State voters approve taxes, three strikes reform as Dems close in on legislative supermajorities
California Governor Jerry Brown and state Democrats scored significant victories in Tuesday’s general election, as voters approved Brown’s proposed income and sales tax hike to support education and rejected a measure which would have weakened union influence in politics considerably.
And as of Wednesday morning, Democrats were elected or leading in 28 of the state’s 40 Senate seats and 54 of the 80 Assembly seats — results which, if they hold, would give them two-thirds supermajorities and the power to raise taxes without Republican support for the first time in recent memory.
Voters approve tax hikes, reject union spending restrictions
Propositions 30 and 38 — the dueling education tax measures on Tuesday’s ballot — were among the most hard-fought of the campaign. Wealthy Southern California lawyer Molly Munger poured millions of dollars into the campaign for Prop. 38, which would have raised $10 billion in additional income taxes on all but the lowest-income Californians in order to pay for education spending — even choosing to air attack ads against Prop. 30.
But Gov. Brown’s proposed $6 billion 1/4-cent sales tax hike and income tax increase on high earners prevailed on election night, with 54 percent of voters supporting the measure as of early Wednesday morning, while Munger’s measure was crushed at the polls, drawing just 28 percent support.
After late polls suggested Proposition 30 was in trouble, Brown embarked on an aggressive campaign, criss-crossing the state to make his case that the state needed more revenue to balance its budget and warning of devastating consequences — including an automatic $6 billion cut in this year’s education budget — if the measure failed. Opponents argued that new taxes would hurt the state’s ailing economy and that the state should live within its means.
Voters also overwhelmingly approved Proposition 39, which would require that companies calculate their state tax liability based on their sales in California instead of being able to choose another formula in which the size of the company’s in-state workforce was a factor, by a 60-40 vote. The option to choose between the so-called “single sales factor” and the “three-factor” formula — a provision inserted by Republicans into the 2009 state budget deal which Prop. 39 supporters called a “tax on jobs” — was estimated to be costing the state roughly $1 billion a year.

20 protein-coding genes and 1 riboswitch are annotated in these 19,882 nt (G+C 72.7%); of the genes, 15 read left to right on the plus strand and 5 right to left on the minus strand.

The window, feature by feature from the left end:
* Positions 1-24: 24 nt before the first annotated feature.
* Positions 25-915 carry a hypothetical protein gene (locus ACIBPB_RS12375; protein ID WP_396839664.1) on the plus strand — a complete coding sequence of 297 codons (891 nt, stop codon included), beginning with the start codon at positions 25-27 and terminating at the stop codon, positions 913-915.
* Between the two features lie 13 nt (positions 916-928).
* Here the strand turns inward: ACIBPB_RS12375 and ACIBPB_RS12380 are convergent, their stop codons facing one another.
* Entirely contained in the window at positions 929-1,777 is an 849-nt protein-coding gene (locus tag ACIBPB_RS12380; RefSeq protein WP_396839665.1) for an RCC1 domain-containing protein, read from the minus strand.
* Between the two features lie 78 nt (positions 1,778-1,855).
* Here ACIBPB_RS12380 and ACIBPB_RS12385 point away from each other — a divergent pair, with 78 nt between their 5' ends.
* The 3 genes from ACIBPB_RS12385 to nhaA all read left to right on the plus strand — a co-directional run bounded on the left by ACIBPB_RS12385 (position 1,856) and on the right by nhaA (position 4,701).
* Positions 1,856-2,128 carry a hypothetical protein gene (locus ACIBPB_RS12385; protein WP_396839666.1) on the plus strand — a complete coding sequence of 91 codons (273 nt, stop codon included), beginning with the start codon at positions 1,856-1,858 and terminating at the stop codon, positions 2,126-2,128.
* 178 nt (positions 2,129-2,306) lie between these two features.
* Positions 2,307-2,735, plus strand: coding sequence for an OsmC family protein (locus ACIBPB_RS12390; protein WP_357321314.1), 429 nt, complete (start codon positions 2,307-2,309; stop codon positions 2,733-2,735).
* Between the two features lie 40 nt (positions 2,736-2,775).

Meanwhile, just 44 percent of the state’s voters backed Proposition 32, which would have prohibited the use of payroll-deducted funds for political purposes. Supporters argued the measure would reduce union and corporate influence in politics, but labor unions — who are the only significant political groups funded by payroll deductions — fiercely opposed the measure, calling it a ploy by “special interests” to eliminate their political opposition.
Results give mixed verdict on criminal justice reforms
California voters delivered a mixed verdict on criminal justice reforms on Tuesday’s ballot, rejecting an effort to repeal the death penalty, but backing reform of the state’s “three strikes” sentencing law.
Proposition 34, which would have replaced the death penalty with life sentences without the possibility of parole, was opposed by 53 percent of voters — raising questions about the accuracy of pre-election polling which showed the measure with a small but significant lead. Supporters pointed to the high cost of keeping inmates on Death Row and the possibility of executing innocent prisoners, while opponents argued that excessive appeals are artificially inflating the cost of death sentences and that the death penalty is appropriate for the most heinous crimes.
But voters approved Proposition 36 — which would require that a “third strike” offense triggering an automatic sentence of 25 years to life be a serious or violent felony — by a 60-40 margin. Opponents, including victims’ rights groups and police organizations, argued the measure would result in dangerous criminals going free, but supporters — including San Francisco District Attorney George Gascon and his Los Angeles counterpart Steve Cooley — argued the state could not afford to continue to sentence offenders to life for relatively minor felonies.
Voters also overwhelmingly approved the other criminal justice-related measure on the ballot. Proposition 35, which would expand the state’s definition of human trafficking and increase the penalties for those convicted of human trafficking offenses, received the support of more than 80 percent of state voters.